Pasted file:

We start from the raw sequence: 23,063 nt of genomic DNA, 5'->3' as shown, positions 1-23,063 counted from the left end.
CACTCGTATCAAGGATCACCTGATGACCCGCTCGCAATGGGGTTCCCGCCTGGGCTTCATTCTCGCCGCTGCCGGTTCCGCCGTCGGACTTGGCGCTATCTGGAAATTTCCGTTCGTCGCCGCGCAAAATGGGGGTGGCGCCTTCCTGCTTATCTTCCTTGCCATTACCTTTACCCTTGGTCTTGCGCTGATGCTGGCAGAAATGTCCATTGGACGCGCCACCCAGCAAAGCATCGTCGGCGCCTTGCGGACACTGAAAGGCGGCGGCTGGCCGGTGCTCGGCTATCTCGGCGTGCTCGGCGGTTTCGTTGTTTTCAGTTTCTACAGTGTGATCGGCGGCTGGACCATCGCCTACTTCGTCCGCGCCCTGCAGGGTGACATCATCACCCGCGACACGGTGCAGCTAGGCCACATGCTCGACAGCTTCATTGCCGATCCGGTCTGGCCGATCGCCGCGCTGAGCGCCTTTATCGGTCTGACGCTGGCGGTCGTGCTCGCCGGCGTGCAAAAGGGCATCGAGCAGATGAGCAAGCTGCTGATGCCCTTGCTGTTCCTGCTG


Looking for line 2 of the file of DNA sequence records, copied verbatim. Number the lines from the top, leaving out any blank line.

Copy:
CACTCGTATCAAGGATCACCTGATGACCCGCTCGCAATGGGGTTCCCGCCTGGGCTTCATTCTCGCCGCTGCCGGTTCCGCCGTCGGACTTGGCGCTATCTGGAAATTTCCGTTCGTCGCCGCGCAAAATGGGGGTGGCGCCTTCCTGCTTATCTTCCTTGCCATTACCTTTACCCTTGGTCTTGCGCTGATGCTGGCAGAAATGTCCATTGGACGCGCCACCCAGCAAAGCATCGTCGGCGCCTTGCGGACACTGAAAGGCGGCGGCTGGCCGGTGCTCGGCTATCTCGGCGTGCTCGGCGGTTTCGTTGTTTTCAGTTTCTACAGTGTGATCGGCGGCTGGACCATCGCCTACTTCGTCCGCGCCCTGCAGGGTGACATCATCACCCGCGACACGGTGCAGCTAGGCCACATGCTCGACAGCTTCATTGCCGATCCGGTCTGGCCGATCGCCGCGCTGAGCGCCTTTATCGGTCTGACGCTGGCGGTCGTGCTCGCCGGCGTGCAAAAGGGCATCGAGCAGATGAGCAAGCTGCTGATGCCCTTGCTGTTCCTGCTG